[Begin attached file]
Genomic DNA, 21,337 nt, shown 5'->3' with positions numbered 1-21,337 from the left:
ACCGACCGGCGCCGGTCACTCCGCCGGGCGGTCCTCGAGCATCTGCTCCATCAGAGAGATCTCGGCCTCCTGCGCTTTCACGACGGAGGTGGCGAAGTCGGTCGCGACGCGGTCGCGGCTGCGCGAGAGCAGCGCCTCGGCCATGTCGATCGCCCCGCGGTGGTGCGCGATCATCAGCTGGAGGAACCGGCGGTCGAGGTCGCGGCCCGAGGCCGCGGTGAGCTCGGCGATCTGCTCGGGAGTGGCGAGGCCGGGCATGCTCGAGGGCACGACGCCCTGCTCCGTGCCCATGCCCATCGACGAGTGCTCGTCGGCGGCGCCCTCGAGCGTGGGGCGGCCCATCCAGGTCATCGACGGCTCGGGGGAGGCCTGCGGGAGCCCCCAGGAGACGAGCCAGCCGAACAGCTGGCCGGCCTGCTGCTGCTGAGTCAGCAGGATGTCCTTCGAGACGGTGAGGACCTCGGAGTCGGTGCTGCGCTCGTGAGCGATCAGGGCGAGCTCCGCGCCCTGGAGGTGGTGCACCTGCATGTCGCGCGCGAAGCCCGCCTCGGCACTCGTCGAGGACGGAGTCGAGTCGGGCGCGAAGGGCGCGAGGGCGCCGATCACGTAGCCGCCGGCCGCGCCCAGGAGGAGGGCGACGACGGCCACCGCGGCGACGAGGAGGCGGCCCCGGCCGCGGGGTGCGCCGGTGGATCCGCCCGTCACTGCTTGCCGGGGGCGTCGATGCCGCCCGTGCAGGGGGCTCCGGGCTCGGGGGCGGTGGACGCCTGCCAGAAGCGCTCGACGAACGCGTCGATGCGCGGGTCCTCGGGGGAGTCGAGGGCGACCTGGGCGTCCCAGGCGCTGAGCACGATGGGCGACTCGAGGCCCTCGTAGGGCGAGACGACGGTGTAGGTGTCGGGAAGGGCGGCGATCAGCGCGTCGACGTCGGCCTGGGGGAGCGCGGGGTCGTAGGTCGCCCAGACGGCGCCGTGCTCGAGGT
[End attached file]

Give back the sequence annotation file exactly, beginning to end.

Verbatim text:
Genomic DNA, 21,337 nt, shown 5'->3' with positions numbered 1-21,337 from the left:
ACCGACCGGCGCCGGTCACTCCGCCGGGCGGTCCTCGAGCATCTGCTCCATCAGAGAGATCTCGGCCTCCTGCGCTTTCACGACGGAGGTGGCGAAGTCGGTCGCGACGCGGTCGCGGCTGCGCGAGAGCAGCGCCTCGGCCATGTCGATCGCCCCGCGGTGGTGCGCGATCATCAGCTGGAGGAACCGGCGGTCGAGGTCGCGGCCCGAGGCCGCGGTGAGCTCGGCGATCTGCTCGGGAGTGGCGAGGCCGGGCATGCTCGAGGGCACGACGCCCTGCTCCGTGCCCATGCCCATCGACGAGTGCTCGTCGGCGGCGCCCTCGAGCGTGGGGCGGCCCATCCAGGTCATCGACGGCTCGGGGGAGGCCTGCGGGAGCCCCCAGGAGACGAGCCAGCCGAACAGCTGGCCGGCCTGCTGCTGCTGAGTCAGCAGGATGTCCTTCGAGACGGTGAGGACCTCGGAGTCGGTGCTGCGCTCGTGAGCGATCAGGGCGAGCTCCGCGCCCTGGAGGTGGTGCACCTGCATGTCGCGCGCGAAGCCCGCCTCGGCACTCGTCGAGGACGGAGTCGAGTCGGGCGCGAAGGGCGCGAGGGCGCCGATCACGTAGCCGCCGGCCGCGCCCAGGAGGAGGGCGACGACGGCCACCGCGGCGACGAGGAGGCGGCCCCGGCCGCGGGGTGCGCCGGTGGATCCGCCCGTCACTGCTTGCCGGGGGCGTCGATGCCGCCCGTGCAGGGGGCTCCGGGCTCGGGGGCGGTGGACGCCTGCCAGAAGCGCTCGACGAACGCGTCGATGCGCGGGTCCTCGGGGGAGTCGAGGGCGACCTGGGCGTCCCAGGCGCTGAGCACGATGGGCGACTCGAGGCCCTCGTAGGGCGAGACGACGGTGTAGGTGTCGGGAAGGGCGGCGATCAGCGCGTCGACGTCGGCCTGGGGGAGCGCGGGGTCGTAGGTCGCCCAGACGGCGCCGTGCTCGAGGT